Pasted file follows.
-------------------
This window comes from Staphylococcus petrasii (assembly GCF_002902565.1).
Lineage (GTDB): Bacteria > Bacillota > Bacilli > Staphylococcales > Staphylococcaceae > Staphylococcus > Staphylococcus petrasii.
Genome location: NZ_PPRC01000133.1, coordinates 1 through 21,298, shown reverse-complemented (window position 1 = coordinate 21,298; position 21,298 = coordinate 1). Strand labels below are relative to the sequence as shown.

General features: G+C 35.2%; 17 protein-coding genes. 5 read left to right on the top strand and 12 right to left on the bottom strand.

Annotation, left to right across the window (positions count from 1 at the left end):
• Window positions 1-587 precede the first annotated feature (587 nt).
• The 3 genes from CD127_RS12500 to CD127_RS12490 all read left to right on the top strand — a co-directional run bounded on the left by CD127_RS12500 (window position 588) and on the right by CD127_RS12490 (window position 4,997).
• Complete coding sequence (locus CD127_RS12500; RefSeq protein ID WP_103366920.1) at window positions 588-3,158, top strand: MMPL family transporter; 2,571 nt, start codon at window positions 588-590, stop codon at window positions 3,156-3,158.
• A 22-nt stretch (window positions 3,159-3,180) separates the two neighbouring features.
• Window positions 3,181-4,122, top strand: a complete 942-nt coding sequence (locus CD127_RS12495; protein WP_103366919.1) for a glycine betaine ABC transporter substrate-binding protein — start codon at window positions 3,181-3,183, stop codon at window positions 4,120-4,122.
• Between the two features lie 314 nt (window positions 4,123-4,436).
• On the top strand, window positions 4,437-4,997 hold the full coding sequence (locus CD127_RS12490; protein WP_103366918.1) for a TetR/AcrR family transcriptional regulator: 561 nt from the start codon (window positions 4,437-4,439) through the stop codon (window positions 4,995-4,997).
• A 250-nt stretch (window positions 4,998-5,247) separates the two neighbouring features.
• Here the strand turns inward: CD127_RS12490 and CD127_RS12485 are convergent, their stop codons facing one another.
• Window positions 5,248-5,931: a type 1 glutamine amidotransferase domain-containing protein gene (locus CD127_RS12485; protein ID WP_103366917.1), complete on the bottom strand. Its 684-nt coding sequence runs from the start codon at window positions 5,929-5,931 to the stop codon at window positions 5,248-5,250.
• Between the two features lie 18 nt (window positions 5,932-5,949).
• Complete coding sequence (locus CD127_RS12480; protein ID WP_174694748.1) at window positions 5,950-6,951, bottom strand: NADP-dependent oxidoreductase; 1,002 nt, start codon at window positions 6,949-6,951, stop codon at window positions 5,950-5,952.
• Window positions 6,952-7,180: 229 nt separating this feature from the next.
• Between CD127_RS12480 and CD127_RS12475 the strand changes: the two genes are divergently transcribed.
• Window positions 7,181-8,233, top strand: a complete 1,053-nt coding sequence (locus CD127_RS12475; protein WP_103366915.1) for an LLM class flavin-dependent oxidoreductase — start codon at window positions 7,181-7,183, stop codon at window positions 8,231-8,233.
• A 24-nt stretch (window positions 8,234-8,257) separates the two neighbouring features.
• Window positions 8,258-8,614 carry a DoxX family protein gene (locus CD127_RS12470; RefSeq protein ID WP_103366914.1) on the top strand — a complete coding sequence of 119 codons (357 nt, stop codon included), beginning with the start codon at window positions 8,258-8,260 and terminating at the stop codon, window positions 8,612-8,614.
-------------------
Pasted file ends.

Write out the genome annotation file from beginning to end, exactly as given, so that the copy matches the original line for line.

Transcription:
This window comes from Staphylococcus petrasii (assembly GCF_002902565.1).
Lineage (GTDB): Bacteria > Bacillota > Bacilli > Staphylococcales > Staphylococcaceae > Staphylococcus > Staphylococcus petrasii.
Genome location: NZ_PPRC01000133.1, coordinates 1 through 21,298, shown reverse-complemented (window position 1 = coordinate 21,298; position 21,298 = coordinate 1). Strand labels below are relative to the sequence as shown.

General features: G+C 35.2%; 17 protein-coding genes. 5 read left to right on the top strand and 12 right to left on the bottom strand.

Annotation, left to right across the window (positions count from 1 at the left end):
• Window positions 1-587 precede the first annotated feature (587 nt).
• The 3 genes from CD127_RS12500 to CD127_RS12490 all read left to right on the top strand — a co-directional run bounded on the left by CD127_RS12500 (window position 588) and on the right by CD127_RS12490 (window position 4,997).
• Complete coding sequence (locus CD127_RS12500; RefSeq protein ID WP_103366920.1) at window positions 588-3,158, top strand: MMPL family transporter; 2,571 nt, start codon at window positions 588-590, stop codon at window positions 3,156-3,158.
• A 22-nt stretch (window positions 3,159-3,180) separates the two neighbouring features.
• Window positions 3,181-4,122, top strand: a complete 942-nt coding sequence (locus CD127_RS12495; protein WP_103366919.1) for a glycine betaine ABC transporter substrate-binding protein — start codon at window positions 3,181-3,183, stop codon at window positions 4,120-4,122.
• Between the two features lie 314 nt (window positions 4,123-4,436).
• On the top strand, window positions 4,437-4,997 hold the full coding sequence (locus CD127_RS12490; protein WP_103366918.1) for a TetR/AcrR family transcriptional regulator: 561 nt from the start codon (window positions 4,437-4,439) through the stop codon (window positions 4,995-4,997).
• A 250-nt stretch (window positions 4,998-5,247) separates the two neighbouring features.
• Here the strand turns inward: CD127_RS12490 and CD127_RS12485 are convergent, their stop codons facing one another.
• Window positions 5,248-5,931: a type 1 glutamine amidotransferase domain-containing protein gene (locus CD127_RS12485; protein ID WP_103366917.1), complete on the bottom strand. Its 684-nt coding sequence runs from the start codon at window positions 5,929-5,931 to the stop codon at window positions 5,248-5,250.
• Between the two features lie 18 nt (window positions 5,932-5,949).
• Complete coding sequence (locus CD127_RS12480; protein ID WP_174694748.1) at window positions 5,950-6,951, bottom strand: NADP-dependent oxidoreductase; 1,002 nt, start codon at window positions 6,949-6,951, stop codon at window positions 5,950-5,952.
• Window positions 6,952-7,180: 229 nt separating this feature from the next.
• Between CD127_RS12480 and CD127_RS12475 the strand changes: the two genes are divergently transcribed.
• Window positions 7,181-8,233, top strand: a complete 1,053-nt coding sequence (locus CD127_RS12475; protein WP_103366915.1) for an LLM class flavin-dependent oxidoreductase — start codon at window positions 7,181-7,183, stop codon at window positions 8,231-8,233.
• A 24-nt stretch (window positions 8,234-8,257) separates the two neighbouring features.
• Window positions 8,258-8,614 carry a DoxX family protein gene (locus CD127_RS12470; RefSeq protein ID WP_103366914.1) on the top strand — a complete coding sequence of 119 codons (357 nt, stop codon included), beginning with the start codon at window positions 8,258-8,260 and terminating at the stop codon, window positions 8,612-8,614.